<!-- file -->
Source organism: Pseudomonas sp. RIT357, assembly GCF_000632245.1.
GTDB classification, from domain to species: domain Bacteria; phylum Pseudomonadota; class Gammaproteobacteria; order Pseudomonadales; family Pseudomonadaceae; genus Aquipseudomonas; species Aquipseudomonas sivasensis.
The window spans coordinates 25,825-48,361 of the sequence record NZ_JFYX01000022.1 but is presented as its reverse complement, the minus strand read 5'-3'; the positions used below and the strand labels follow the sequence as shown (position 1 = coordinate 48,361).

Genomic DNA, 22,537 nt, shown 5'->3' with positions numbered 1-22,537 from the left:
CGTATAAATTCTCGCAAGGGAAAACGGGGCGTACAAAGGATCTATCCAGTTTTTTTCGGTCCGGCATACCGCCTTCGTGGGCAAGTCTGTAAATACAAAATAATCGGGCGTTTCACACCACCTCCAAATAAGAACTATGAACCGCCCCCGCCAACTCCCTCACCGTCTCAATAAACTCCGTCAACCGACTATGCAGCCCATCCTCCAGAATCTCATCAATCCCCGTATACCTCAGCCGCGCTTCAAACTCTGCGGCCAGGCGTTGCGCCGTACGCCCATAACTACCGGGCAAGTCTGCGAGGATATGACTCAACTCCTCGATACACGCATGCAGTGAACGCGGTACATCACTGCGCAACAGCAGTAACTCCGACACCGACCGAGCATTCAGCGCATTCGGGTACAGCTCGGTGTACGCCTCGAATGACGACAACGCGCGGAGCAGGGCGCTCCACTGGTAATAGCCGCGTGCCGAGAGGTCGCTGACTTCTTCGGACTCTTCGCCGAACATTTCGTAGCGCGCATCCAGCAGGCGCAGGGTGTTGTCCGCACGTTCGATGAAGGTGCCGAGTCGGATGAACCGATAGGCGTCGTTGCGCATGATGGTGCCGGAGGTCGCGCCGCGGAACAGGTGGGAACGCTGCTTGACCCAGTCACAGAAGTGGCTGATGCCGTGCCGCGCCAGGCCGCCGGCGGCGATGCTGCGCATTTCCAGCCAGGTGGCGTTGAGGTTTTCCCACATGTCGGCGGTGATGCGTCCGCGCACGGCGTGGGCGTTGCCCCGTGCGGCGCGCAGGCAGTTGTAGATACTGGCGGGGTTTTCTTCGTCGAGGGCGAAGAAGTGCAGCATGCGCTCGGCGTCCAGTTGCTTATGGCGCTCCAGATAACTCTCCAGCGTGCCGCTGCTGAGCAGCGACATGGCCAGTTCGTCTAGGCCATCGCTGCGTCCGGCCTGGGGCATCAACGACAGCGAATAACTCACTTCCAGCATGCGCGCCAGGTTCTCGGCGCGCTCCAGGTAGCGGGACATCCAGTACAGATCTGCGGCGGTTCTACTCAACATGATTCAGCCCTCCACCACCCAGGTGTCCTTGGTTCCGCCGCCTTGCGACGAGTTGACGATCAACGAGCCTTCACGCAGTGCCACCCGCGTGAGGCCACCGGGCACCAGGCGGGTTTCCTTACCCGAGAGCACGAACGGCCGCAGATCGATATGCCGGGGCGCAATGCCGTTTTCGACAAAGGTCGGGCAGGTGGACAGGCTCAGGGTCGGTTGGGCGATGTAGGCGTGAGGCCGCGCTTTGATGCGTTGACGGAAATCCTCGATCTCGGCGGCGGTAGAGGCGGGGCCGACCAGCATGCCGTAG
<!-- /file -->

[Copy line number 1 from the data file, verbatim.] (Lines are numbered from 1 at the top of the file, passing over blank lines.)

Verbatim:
Source organism: Pseudomonas sp. RIT357, assembly GCF_000632245.1.